Any seasoned chef knows that the most delicious meals can also be some of the stickiest. Fried foods, sizzling bacon, fresh fish—and the list goes on. Cooking odors come from particles and gases released into the air while you cook, and they can be a sign of poor indoor air quality. So, no matter how great your dinner smells while you’re cooking, you’ll probably want to take steps to keep the odor from sticking around.
How to eliminate cooking odors
Here are our top tips for getting rid of cooking smells in your house:
Ventilate your kitchen with a range hood and open windows.
The quickest way to banish cooking odors from your kitchen? Give them someplace to go! So, try opening your windows before you start cooking. (Just check your outdoor air quality first.) If you have a range hood, keep it on while you cook to help dispel food smells.
Simmer odor-killing potpourri.
To make super-simple homemade potpourri to take the edge off the food smell, boil some water in a large pot, add your potpourri ingredients, and let it simmer on low. How long is up to you, but make sure to add more water if it starts evaporating. Potential potpourri ingredients include lemon halves, cloves, cinnamon sticks, fresh mint, rosemary, and citrus peels.
Leave out vinegar or baking soda.
If you want to avoid smelling Taco Tuesday for the rest of the week, try setting out a bowl of white vinegar or baking soda to help neutralize the odors. You can leave it out for up to 24 hours, as long as it’s somewhere it won’t get disturbed by children or pets.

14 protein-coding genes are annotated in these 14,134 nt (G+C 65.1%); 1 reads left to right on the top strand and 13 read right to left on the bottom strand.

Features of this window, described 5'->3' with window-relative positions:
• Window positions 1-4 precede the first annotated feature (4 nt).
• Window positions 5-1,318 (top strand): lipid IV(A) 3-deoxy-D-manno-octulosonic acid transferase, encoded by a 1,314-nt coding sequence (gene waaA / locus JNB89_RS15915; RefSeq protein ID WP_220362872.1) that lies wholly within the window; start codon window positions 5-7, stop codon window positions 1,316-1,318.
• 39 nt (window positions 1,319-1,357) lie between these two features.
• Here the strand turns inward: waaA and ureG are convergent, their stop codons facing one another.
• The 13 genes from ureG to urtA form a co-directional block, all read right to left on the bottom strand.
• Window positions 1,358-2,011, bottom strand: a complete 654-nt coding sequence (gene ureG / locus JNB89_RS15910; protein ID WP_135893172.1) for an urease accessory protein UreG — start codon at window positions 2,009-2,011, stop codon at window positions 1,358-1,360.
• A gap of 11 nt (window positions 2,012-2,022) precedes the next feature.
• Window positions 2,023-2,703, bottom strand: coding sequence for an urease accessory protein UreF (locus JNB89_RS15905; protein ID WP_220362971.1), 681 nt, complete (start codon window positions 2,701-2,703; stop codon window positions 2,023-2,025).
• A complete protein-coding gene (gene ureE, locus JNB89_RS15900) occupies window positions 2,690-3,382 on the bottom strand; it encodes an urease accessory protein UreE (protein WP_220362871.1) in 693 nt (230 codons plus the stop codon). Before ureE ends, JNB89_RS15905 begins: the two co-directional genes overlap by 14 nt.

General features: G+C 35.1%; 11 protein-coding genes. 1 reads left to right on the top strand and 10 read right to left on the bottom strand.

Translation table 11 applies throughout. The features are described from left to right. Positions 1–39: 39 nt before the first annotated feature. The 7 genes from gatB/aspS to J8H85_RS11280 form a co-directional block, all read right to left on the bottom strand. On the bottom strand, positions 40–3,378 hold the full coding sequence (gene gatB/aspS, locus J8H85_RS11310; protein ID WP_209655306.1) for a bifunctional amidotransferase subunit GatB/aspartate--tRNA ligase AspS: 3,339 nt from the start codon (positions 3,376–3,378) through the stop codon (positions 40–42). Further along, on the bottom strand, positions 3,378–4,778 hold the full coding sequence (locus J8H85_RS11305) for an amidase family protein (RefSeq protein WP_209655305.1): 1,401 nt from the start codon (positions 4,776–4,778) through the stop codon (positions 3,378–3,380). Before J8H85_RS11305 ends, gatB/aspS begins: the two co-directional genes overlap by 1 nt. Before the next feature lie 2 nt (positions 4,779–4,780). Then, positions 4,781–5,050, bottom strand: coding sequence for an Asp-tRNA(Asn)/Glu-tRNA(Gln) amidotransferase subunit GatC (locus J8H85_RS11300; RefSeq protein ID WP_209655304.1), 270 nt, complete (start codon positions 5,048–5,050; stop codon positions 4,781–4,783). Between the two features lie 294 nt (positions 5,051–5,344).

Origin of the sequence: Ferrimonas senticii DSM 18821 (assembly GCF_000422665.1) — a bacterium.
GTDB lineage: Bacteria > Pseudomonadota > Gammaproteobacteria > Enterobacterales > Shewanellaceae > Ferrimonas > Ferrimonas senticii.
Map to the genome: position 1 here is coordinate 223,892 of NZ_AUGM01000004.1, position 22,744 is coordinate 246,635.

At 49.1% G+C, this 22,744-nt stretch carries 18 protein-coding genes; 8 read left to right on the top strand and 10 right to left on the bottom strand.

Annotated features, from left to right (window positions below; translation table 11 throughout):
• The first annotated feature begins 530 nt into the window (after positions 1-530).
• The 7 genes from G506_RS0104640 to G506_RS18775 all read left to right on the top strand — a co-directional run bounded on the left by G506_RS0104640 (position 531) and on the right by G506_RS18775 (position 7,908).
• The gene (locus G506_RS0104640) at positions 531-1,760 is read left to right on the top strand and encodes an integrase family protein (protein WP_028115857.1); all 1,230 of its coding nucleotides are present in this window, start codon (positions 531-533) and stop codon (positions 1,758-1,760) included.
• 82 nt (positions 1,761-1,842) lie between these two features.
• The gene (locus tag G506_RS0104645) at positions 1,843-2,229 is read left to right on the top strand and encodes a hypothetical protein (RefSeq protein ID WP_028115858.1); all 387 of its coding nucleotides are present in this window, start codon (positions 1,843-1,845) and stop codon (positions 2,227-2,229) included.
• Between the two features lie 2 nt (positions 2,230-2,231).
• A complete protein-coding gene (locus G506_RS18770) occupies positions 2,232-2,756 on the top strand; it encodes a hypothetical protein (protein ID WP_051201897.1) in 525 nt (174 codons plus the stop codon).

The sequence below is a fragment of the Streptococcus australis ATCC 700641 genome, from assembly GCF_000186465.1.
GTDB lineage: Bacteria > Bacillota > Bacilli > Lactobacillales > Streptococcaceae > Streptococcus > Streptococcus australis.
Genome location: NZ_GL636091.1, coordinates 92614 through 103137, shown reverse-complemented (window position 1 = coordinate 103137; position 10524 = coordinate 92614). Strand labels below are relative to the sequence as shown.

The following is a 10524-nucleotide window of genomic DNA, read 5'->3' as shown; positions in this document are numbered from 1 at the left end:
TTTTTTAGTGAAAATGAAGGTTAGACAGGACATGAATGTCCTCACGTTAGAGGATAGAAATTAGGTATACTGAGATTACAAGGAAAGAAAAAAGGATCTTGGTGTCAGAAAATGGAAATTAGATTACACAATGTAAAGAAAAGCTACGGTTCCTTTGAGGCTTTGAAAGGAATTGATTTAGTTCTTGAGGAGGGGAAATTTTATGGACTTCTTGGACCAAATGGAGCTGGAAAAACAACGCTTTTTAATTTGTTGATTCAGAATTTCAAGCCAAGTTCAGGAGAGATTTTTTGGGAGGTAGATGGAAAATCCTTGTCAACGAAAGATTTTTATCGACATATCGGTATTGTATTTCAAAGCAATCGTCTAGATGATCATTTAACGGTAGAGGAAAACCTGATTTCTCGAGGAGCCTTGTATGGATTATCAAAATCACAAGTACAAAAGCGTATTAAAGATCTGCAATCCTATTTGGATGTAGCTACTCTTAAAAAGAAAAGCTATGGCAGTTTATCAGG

Channel your inner barista with coffee grounds.
The nitrogen in coffee beans gives them the power to absorb odors. So, if your kitchen is a little on the stinky side, try putting unbrewed coffee grounds in a bowl and leaving them out for a few hours or longer. Or, if you’re looking for a caffeine boost, you can always brew yourself a cup. Win-win!
Use an air purifier.
Though stovetop potpourri and open windows can do wonders for a smelly kitchen, they may not be enough to truly clean odor-causing pollutants from the air. An air purifier can help pick up the slack. For example, the Molekule Air Mini+ traps and destroys odor-causing gases. You can also track your real-time air quality stats on the Molekule app to see how much cooking impacts your indoor air quality.
Clean immediately after cooking.
When food sits out, it starts to smell. To minimize cooking odors, start cleaning up as soon as you’re finished cooking. Wipe down surfaces like your counter, stove, and the inside of your microwave. Wash used cookware as soon as it cools, and run your dishwasher when it’s full for the night. Lastly, seal leftovers in an airtight container and put them in the fridge.
Keep your trash can clean.
Empty your trash can regularly, and take any especially smelly foods—like leftover broccoli, onion peels, or burnt food—outside right away. To keep things extra fresh, sprinkle a little baking soda in the bottom of your trash can before putting in a new bag.
Clean your sink and deodorize your garbage disposal.
To avoid a smelly sink, simply wipe down your sink with a soapy sponge each time you finish washing dishes. And, when the garbage disposal starts to smell funky, toss half a lemon down there and run it.
Cooking odors shouldn’t keep you from making your favorite meals and inviting your loved ones over to enjoy them. With some proactive cleaning, ventilation, and after-the-fact odor control, you can keep your kitchen smelling fresh while cooking up a storm.